Davenport Resources (ASX: DAV) has raised $420,000 before costs with a placement of 8.4 million shares to continue work on its four South Harz projects located in a historic German potash district located in the former East Germany.
The placement to sophisticated investors at $0.05 per share represented a 43% premium to Davenport’s last traded price of $0.035, and a 22% premium to the 10-day volume weighted average price (VWAP).
This comes as the company is in discussions with potential partners as a first step to upgrading the scoping studies to feasibility studies.
Davenport plans to begin the upgrading process this year.
As part of the placement, the company will issue one option for every two shares issued in the placement. These options will have an exercise price of $0.075 and expire on 31 July 2023.
Davenport managing director Dr Chris Gilchrist said the raising is to a private company as well as existing shareholders and directors. The money will be used to continue engagement with potential partners to develop the company’s “world-class” potash deposits.
“We have very cost effectively built Western Europe’s largest inventory of potash and already demonstrated through technical scoping studies the technical and economic viability for three of our four potential projects,” Dr Gilchrist said.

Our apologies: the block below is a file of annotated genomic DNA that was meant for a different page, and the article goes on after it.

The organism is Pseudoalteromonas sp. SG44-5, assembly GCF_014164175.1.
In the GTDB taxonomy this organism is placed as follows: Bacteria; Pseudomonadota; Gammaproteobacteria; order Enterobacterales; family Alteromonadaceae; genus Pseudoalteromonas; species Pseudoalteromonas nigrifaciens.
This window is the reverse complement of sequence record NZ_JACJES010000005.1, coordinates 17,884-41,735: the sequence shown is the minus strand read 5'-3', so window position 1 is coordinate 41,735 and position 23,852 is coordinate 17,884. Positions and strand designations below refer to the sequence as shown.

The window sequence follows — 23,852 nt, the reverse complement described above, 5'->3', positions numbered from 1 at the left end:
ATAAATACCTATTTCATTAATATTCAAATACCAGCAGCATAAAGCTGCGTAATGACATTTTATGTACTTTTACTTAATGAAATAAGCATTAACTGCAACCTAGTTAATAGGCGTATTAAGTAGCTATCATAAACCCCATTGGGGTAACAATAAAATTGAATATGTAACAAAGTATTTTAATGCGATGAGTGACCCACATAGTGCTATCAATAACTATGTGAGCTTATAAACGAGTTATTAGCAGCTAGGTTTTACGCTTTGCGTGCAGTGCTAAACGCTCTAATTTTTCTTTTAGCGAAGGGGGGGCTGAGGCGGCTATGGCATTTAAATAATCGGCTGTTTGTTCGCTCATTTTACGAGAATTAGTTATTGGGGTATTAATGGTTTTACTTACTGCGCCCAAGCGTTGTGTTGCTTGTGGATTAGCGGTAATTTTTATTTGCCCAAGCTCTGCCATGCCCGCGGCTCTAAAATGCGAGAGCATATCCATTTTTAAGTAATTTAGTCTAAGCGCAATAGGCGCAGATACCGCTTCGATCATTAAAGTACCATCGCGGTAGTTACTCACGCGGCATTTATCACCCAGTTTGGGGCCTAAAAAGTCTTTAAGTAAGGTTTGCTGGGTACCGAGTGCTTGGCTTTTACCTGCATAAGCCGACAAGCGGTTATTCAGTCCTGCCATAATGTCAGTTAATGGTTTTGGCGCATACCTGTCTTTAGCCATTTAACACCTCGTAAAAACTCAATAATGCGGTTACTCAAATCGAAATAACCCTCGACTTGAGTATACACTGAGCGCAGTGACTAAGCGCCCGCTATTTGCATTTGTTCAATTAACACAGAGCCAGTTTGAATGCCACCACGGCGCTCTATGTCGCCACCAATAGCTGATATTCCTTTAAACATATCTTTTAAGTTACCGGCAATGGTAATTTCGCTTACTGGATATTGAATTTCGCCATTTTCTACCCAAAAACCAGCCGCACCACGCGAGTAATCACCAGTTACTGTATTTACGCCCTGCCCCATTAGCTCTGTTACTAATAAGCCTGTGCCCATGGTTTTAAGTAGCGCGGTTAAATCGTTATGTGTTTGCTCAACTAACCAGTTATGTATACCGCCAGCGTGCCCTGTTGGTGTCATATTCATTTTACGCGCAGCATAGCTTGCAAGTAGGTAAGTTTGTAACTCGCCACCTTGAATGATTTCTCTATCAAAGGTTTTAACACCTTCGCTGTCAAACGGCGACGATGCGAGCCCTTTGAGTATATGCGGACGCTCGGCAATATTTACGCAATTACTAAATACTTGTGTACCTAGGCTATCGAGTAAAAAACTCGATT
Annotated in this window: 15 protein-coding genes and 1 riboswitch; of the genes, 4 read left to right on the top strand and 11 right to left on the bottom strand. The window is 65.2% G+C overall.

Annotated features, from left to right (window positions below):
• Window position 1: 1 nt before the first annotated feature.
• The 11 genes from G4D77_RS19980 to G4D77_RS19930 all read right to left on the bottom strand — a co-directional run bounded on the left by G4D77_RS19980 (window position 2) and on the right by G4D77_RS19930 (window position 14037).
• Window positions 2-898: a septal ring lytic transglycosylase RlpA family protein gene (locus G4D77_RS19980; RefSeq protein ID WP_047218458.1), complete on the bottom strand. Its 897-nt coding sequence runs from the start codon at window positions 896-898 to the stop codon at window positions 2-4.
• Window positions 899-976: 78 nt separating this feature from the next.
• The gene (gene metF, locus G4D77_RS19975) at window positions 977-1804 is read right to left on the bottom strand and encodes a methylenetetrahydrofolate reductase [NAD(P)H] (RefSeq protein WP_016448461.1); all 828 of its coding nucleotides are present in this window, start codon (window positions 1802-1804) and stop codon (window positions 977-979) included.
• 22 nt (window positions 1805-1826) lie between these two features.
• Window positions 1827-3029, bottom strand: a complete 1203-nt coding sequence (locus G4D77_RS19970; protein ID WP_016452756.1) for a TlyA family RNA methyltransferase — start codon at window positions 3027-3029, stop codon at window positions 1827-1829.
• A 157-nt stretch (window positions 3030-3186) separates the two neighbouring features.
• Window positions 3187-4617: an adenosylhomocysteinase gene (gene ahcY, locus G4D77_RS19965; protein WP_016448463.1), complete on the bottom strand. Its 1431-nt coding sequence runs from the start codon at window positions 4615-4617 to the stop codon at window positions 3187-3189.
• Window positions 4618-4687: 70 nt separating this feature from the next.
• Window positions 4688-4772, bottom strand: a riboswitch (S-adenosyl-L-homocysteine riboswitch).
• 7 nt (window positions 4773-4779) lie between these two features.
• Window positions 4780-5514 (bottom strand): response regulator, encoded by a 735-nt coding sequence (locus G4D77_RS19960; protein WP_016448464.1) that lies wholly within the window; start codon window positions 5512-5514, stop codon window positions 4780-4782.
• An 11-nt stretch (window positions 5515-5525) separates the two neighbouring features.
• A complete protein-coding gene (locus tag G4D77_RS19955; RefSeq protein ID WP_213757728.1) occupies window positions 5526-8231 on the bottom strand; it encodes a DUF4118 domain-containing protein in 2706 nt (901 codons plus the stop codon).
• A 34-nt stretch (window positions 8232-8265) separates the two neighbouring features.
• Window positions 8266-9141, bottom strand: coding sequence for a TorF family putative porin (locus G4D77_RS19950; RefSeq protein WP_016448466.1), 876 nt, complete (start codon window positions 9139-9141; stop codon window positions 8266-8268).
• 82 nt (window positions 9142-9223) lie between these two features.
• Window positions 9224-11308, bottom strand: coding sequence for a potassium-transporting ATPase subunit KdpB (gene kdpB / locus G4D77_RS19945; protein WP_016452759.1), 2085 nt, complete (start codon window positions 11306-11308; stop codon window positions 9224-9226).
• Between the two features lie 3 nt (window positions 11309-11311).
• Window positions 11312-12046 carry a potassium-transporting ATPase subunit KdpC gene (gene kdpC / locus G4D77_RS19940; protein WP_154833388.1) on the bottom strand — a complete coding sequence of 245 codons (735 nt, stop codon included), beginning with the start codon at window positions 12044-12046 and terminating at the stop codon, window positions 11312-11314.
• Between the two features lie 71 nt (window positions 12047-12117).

Davenport has signed non-disclosure agreements with several parties. Discussions, due to the COVID-19 emergency, are continuing remotely with potential partners, as well as with a UK broker and advisory firm.
Building on Germany’s rich potash mining legacy
Until 1914, Germany supplied almost all the world’s potash, with its production rising from 2,293 tonnes per annum in 1861 to 12.04 million tpa in 1925.
Germany remained the world’s only potash producer until the beginning of the 20th century.
It is still the world’s fifth largest producer, with a total output of 2.9 million tonnes in 2018.
Davenport’s projects are located in the South Harz potash district, once one of the world’s most important muriate of potash (MOP) producing regions, with a history of mining going back over 120 years.
Prior to the re-unification of Germany in the 1990s, the former German Democratic Republic (usually known as East Germany) produced approximately 3.3Mt of potassium oxide annually from mines within and around the district.
It is Davenport’s belief that targeted and strategic investment in the South Harz potash district can support modern day potash production rates similar to those of former times.
Mining possible at current prices
In February, Davenport announced a preliminary technical and economic study of its Nohra-Elende project in the South Harz region had demonstrated it could be mined at current and forecast potash and fertiliser prices.
Research was based on Nohra-Elende’s previously announced inferred resource of 1.7 billion tonnes at 9.7% potassium oxide.
The study envisaged a minimum 34-year mine life producing MOP, Kieserite monohydrate (a high-value magnesium sulphate used in specialty fertilisers) and industrial-grade sodium chloride.